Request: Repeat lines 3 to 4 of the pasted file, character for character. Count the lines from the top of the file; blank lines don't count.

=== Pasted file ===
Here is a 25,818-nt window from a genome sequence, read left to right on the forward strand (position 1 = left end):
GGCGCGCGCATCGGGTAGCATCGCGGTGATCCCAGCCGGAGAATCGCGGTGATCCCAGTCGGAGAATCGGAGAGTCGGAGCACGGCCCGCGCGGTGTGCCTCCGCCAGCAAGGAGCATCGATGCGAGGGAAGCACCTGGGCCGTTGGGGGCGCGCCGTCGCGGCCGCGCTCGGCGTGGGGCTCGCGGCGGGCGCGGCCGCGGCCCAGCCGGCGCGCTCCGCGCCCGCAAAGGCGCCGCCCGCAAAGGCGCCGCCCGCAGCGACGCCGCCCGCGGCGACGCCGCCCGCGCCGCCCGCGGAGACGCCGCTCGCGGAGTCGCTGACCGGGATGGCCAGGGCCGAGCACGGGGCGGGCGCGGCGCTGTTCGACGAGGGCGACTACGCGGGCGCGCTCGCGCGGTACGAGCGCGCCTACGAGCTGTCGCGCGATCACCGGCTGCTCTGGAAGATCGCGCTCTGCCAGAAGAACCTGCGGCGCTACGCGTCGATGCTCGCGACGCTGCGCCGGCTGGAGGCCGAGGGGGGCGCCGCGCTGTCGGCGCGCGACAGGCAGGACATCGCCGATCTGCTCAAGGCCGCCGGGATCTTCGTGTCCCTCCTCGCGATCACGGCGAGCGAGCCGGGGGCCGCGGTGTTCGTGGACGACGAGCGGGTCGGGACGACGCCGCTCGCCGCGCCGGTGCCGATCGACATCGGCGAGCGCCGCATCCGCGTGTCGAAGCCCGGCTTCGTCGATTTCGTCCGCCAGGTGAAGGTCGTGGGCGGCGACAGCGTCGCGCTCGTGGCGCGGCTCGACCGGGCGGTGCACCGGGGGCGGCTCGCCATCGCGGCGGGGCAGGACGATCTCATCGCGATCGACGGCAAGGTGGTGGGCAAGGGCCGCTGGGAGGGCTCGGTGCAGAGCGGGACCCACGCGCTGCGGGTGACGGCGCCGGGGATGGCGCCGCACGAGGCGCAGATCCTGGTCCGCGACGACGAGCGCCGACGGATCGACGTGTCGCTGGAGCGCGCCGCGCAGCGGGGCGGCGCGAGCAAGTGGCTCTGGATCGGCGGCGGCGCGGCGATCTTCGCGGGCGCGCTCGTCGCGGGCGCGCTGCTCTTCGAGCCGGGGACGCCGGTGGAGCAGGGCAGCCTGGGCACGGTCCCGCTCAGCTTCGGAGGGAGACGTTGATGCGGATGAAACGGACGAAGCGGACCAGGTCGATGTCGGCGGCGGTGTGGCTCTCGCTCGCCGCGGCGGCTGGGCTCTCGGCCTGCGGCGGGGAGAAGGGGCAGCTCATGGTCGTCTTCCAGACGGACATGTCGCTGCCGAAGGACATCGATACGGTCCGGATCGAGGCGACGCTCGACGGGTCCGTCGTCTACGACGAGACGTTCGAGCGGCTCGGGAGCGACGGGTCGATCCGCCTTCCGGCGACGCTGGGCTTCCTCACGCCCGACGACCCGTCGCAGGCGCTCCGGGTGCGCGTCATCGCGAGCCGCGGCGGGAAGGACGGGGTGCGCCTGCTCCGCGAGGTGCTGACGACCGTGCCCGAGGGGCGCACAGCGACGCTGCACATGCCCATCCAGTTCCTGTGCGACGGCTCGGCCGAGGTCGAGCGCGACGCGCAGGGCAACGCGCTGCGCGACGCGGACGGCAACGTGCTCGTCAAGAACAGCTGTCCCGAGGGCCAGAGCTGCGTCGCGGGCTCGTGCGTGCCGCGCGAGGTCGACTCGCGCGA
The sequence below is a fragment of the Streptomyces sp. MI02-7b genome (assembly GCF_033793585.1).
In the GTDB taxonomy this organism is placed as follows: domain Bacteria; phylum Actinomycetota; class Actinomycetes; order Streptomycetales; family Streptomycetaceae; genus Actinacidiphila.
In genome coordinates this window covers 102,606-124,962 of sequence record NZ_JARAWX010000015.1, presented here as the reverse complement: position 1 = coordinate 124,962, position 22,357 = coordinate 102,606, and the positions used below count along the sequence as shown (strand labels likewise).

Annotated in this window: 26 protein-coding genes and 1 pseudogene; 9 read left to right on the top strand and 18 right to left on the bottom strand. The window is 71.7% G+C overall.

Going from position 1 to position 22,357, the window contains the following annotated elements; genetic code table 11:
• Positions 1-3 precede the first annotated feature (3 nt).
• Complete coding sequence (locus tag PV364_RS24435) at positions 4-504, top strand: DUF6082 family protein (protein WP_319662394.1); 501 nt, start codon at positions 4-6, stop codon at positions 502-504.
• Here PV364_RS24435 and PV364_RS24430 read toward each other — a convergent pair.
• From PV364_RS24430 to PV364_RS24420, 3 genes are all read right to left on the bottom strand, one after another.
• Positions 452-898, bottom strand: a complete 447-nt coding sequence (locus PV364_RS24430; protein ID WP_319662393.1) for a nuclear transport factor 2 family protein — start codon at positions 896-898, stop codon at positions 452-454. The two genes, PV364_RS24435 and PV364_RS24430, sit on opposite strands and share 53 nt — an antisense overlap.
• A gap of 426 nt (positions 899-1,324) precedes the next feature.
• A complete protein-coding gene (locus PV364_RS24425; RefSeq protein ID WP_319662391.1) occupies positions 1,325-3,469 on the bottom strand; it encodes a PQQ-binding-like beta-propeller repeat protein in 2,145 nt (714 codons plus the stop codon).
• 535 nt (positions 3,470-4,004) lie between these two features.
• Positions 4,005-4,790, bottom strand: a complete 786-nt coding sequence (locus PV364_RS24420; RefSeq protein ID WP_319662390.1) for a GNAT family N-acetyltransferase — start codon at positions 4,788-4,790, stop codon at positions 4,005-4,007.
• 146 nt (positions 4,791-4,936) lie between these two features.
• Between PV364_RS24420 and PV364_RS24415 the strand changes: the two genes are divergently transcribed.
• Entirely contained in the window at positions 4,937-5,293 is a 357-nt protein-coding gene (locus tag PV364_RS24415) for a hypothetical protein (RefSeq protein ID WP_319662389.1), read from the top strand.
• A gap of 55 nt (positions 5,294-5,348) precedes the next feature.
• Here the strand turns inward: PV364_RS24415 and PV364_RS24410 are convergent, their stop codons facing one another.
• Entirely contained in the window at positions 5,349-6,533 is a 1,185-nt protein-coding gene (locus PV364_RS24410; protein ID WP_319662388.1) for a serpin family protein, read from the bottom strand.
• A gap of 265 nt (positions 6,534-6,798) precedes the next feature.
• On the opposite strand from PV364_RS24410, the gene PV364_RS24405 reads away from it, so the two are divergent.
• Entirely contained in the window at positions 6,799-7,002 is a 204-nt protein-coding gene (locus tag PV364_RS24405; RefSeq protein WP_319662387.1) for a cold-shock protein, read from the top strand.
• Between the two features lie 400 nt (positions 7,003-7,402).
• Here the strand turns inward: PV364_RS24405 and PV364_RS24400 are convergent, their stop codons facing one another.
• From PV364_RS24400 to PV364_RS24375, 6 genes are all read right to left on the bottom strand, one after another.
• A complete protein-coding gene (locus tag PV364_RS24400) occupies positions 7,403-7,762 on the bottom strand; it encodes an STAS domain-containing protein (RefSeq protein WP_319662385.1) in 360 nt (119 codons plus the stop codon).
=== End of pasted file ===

The sequence below is a fragment of the Streptomyces sp. MI02-7b genome (assembly GCF_033793585.1).
In the GTDB taxonomy this organism is placed as follows: domain Bacteria; phylum Actinomycetota; class Actinomycetes; order Streptomycetales; family Streptomycetaceae; genus Actinacidiphila.